I wrote two story books. Sara’s Quest and Sara and Friends Tree. Yes, I would like Muna to review them – Sara’s Quest is on Amazon as an ebook.
MK: From the perspective of a publisher, do you think Africans have done much in the children’s literature industry? If not, what do you think can be done?
TK: Children literature can only develop when we have children who can actually read and comprehend. In Ethiopia around 60% of grade 2 students can’t read a single word correctly, and in 2019, 64% of children in Zambia could not read a single word correctly in grade 2.
For a children’s literature industry to develop, we first need to teach children to read and comprehend, preferably in their mother tongue, learning to read while actually reading books (i.e. not just through textbooks).
I don’t think it is only the job of publishers to develop a children’s literature industry in African countries. I think all stakeholders, particularly the Ministry of Education, need to make reading stories an important part of the education curriculum.
MK: You have been running Midako Publishing for 8 years and you are doing an amazing job! Tell us about the decodable books and the choice of languages for your books? Are there other programs run by Midako to increase accessibility to children’s literature in your region and Africa as a whole?
TK: As I have said earlier, reading Amharic (that uses the Geez alphabet) was very hard for me to learn as a child. I saw my children going through the same struggle when they started learning to read in Amharic, but they found reading in English much easier.
I first developed phonic and iterative pattern recognition based decodable books for them, hand written and sketched. They found the books fun and much easier. They even asked for more books. That is when I knew I was on to something big.
We collaborated with a local NGO that provides basic alternative education to street kids. I developed a textbook (one page at a time) and decodable books (one level at a time and started testing them on 14 children. It was a big success, in just 3 weeks the kids where able to read level 1 Book 1. I developed the first 3 levels (20 books) and the next 5 levels (30 books) were produced in collaboration with writers like Tihut Tilahun, Lensa Gezahegn, Daniel Worku and Azeb worku.
Following the success we saw with the kids at the local NGO, we tested our innovative method with two government schools and 3 classes. Almost all the students were able to read within 5 to 8 months. This is a big deal as only 15% of children in Addis Ababa are able to read at grade level.
Following our success with the Amharic, we adopted our program into Tigregna (another language in Ethiopia that uses the Geez alphabet).
We are now working on developing a reading program in Afan Oromo (the largest language in Ethiopia)
We recently opened a branch office in Nairobi and we are planning to develop Kiswahili learning to read program based on our experience in Ethiopia.
MK: What challenges have you faced as an African author and publisher of children’s literature? Is the children’s literature industry a profitable venture you would advise the youth to take advantage of?
TK: I have been publishing for the past 8 years and I am yet to buy coffee using a profit from Midako publishing. All the money that we get from selling our books goes into making more books. It is nearly impossible to create a reading culture in Ethiopia with just a handful of books – there needs to be 100s if not 1000s of books in the market before children have read enough books that interest them to become avid readers. Of course, for this to happen there needs to be a curriculum that has reading at its center, a political commitment that helps in the development of a reading program, libraries built, and books stocked in both schools and public libraries.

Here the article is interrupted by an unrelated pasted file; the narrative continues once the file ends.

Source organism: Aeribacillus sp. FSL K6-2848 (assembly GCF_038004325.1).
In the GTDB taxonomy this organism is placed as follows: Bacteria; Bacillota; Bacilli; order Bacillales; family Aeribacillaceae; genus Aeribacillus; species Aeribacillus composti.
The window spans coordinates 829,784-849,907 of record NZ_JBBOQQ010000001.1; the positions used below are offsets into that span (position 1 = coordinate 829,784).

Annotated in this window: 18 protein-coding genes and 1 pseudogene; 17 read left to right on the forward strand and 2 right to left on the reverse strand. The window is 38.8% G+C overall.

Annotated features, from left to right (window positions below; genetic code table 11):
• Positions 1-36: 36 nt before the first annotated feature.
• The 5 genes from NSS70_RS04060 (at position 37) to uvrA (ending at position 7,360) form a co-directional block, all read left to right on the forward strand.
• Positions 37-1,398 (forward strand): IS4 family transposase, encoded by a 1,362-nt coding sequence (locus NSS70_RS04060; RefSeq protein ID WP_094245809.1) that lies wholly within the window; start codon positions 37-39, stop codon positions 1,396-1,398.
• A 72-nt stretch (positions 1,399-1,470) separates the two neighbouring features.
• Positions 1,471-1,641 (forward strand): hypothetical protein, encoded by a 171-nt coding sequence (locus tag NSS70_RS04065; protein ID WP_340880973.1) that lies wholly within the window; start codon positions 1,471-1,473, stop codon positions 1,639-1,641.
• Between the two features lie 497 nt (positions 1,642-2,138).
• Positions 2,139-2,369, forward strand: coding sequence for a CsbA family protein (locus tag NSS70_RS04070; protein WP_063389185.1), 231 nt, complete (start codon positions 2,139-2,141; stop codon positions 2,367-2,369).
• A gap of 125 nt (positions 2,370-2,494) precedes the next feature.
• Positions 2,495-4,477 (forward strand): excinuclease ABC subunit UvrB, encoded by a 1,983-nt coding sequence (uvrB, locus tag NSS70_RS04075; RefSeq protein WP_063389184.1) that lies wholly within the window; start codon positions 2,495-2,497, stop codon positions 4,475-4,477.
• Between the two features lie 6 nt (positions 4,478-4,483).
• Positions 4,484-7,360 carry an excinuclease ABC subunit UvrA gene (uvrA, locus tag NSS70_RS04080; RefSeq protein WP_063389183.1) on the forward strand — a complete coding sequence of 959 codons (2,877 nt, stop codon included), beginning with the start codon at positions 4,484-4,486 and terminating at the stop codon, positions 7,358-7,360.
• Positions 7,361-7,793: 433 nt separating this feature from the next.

Until that happens I honestly don’t think publishing books will be a profitable business. Having said that, I strongly advise young writers to write books in local languages (expecting little profit) and push their respective governments and other stakeholders to make better policies regarding use of local languages, reading and books in general. If there is a will there is a way.
MK: What do you think should be done in today’s tech paced world to encourage African children to read? How in your opinion can we teach our children to be abreast with technology through storytelling?
TK: My concern is for the Africans living in villages. The majority don’t have access to technology and, even if they do, the technologies don’t speak in their languages. So I think we need to have these technologies speak in local languages and then use it as one tool to promote reading and African stories.
MK: What is your vision for the future of children’s literature in Ethiopia and beyond?
TK: To publish books in all languages in the horn of Africa. Books written and illustrated by writers and illustrators who not only can speak and write in the language, but by those who understand the soul, culture and history of the communities.
MK: Any last words?
TK: I think most people donate English children’s books because they honestly want to help. But most of these books just gather dust in libraries, at least from what I have seen in school libraries in Ethiopia. For those who want to help, be it NGOs or individuals, please buy local books and donate books that the children in these communities can actually read, understand and relate to.
It has been an eye opening discussion. Thank you very much for your time.